Updated: January 9, 2014 6:18AM
Some of our people in Washington remind me of the medicine show folks who wooed small town America in the 1930s.
They claim that their medicine will make us better than we are, and they do it without a whiff of disclaimers. They may believe it. Say it isn’t so!
One of those shows came to my town and set up behind the barbershop, which I thought was funny because you could get clipped in the barbershop for only a quarter.
The medicine show elixirs cost more, but they did come with entertainment. That helped the medicine go down.
Some of our politicians listen to the big-spending spielers and hear how they can be healed — you know, elected again.
This healing experience for them doesn’t help us much, so we just have to, you know, believe.
The medicine shows that set up across rural America gave us promises like “There is no sore it will not heal, no pain it will not subdue.” There was a balm for arthritis that used with “strong hand pressure and vigorous rubbing” eased the pain. And many of the listeners said “Amen.”
The political extremists are our modern medical hucksters, preaching, pontificating about our political salvation. We may taste their medicine through our political and religious biases and we get on with our lives, comforted that the truth will prevail. Will it? We swallow this medicine that comes without a real prescription.
Oh, I almost forgot. I recall that there was even a medicine that beat tapeworms. Surely, any medicine that can send a tapeworm to wherever it goes when it quits taping must be powerful and good. I don’t remember that Elnora-area folks had experience with tapeworms. Even our party lines did not divulge stuff like that.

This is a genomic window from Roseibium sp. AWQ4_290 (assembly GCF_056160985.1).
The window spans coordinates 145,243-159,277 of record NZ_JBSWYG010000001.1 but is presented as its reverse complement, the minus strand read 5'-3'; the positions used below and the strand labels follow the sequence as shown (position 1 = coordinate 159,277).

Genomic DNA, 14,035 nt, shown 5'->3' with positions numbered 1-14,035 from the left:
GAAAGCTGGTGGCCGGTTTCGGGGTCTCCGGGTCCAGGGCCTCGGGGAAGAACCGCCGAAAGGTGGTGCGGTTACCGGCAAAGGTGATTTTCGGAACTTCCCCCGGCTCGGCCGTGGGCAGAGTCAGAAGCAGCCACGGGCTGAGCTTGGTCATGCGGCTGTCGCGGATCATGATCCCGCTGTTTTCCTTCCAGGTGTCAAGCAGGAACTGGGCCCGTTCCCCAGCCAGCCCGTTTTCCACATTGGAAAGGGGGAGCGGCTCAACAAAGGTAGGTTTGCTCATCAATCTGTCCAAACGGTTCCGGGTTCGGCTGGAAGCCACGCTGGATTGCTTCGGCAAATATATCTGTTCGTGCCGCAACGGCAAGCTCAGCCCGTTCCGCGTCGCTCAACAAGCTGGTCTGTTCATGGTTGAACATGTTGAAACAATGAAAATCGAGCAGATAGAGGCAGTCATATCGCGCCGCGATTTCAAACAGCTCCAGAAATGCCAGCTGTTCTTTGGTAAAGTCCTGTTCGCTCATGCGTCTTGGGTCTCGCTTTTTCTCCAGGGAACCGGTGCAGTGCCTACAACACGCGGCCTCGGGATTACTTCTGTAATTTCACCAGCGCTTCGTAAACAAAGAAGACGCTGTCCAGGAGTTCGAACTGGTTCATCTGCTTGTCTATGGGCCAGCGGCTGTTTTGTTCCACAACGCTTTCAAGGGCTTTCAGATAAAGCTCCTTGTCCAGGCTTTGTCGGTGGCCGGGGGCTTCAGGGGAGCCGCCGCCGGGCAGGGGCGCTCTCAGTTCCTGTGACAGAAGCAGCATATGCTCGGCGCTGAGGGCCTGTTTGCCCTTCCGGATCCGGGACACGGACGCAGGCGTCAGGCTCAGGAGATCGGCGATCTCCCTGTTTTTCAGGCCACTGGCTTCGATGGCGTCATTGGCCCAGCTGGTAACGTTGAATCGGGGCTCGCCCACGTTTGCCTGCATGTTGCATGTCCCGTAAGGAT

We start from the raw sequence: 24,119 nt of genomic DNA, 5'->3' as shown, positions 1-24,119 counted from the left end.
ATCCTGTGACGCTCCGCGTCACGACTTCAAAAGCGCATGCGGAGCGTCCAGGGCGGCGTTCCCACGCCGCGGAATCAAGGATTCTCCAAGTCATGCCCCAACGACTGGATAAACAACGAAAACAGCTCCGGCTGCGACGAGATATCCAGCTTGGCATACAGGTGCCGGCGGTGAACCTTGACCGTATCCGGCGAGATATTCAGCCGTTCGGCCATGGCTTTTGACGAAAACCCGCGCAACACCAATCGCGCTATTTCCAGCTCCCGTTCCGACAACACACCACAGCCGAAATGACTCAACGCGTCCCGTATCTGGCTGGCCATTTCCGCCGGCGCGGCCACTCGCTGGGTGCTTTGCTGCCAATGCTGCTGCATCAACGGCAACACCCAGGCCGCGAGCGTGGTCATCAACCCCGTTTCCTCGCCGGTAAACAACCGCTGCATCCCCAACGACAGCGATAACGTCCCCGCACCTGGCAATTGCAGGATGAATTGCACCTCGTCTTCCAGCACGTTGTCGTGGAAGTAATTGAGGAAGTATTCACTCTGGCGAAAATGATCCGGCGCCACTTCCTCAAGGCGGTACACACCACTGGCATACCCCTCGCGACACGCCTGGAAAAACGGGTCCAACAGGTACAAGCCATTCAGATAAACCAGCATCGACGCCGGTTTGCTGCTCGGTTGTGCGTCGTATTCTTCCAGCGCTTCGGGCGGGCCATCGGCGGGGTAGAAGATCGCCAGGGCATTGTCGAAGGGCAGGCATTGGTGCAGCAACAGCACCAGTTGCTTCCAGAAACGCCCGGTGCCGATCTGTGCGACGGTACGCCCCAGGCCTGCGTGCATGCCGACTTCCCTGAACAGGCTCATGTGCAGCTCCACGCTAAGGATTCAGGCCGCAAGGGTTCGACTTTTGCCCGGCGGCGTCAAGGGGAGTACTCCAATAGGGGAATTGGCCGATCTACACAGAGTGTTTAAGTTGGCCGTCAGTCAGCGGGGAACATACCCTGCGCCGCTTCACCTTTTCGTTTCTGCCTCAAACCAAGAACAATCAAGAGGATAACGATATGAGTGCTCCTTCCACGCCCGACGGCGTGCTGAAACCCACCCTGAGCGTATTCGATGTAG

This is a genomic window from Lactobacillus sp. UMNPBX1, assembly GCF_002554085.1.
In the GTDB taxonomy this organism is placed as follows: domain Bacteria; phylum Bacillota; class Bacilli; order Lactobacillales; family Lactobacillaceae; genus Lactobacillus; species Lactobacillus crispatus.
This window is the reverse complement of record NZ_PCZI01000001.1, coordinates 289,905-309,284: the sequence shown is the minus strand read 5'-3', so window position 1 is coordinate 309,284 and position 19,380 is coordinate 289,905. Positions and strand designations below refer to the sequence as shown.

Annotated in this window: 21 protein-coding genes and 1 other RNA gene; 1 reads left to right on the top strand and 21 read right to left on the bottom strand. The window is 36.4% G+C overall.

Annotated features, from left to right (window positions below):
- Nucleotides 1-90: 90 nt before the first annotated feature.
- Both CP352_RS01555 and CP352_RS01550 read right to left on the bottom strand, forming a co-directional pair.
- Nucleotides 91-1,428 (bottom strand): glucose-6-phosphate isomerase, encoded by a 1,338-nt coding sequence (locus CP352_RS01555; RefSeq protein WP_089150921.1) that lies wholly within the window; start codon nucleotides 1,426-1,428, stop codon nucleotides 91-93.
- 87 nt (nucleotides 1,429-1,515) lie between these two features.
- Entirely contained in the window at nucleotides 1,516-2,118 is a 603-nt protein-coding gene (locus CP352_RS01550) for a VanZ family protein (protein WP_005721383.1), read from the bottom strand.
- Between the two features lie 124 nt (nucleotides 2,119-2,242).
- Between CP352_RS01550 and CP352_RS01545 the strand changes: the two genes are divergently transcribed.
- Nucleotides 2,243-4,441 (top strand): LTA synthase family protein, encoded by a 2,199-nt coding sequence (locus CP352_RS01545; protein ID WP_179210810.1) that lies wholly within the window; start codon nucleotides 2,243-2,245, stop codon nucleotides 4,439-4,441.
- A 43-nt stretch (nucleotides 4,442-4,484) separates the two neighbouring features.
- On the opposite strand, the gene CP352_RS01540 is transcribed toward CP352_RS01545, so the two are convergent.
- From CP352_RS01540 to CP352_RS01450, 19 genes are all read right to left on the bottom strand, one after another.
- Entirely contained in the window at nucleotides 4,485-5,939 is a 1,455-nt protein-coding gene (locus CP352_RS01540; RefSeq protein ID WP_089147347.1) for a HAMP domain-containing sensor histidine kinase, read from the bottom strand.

We must not forget the entertainment these shows brought us, helping put some fun into our lives. At their stop in downtown Elnora, sometime in 1935, they performed a skit based on the fun play called “Charley’s Aunt.” Not great acting, but we liked it. These were fun times in our territory, where the Great Depression had hit us hard. Maybe the acting and the laughs did us as much good as the elixirs.
There is something scary about the modern political medicine hustlers — their blathering is contagious and some of our political people are swallowing their medicine. Then they infect us, back here at home.
If we get shots for flu and shingles, why can’t we get vaccinated against this medicine show political extremism? Where are our health experts when we need them?
It would be fun to see a president, past, present or future, and a few from each party in Congress do their “Charley’s Aunt” thing in prime time.
Maybe one of those extremists persons could land a role, too. This might not give us a miracle cure for anything, but it could make us see that some of them are just actors, not real folks like us.
Maybe some would forget their lines and would have to be cued in from behind the curtain. Seeing some politicians at a loss for words would be a memorable experience. A kind of healing. Good medicine.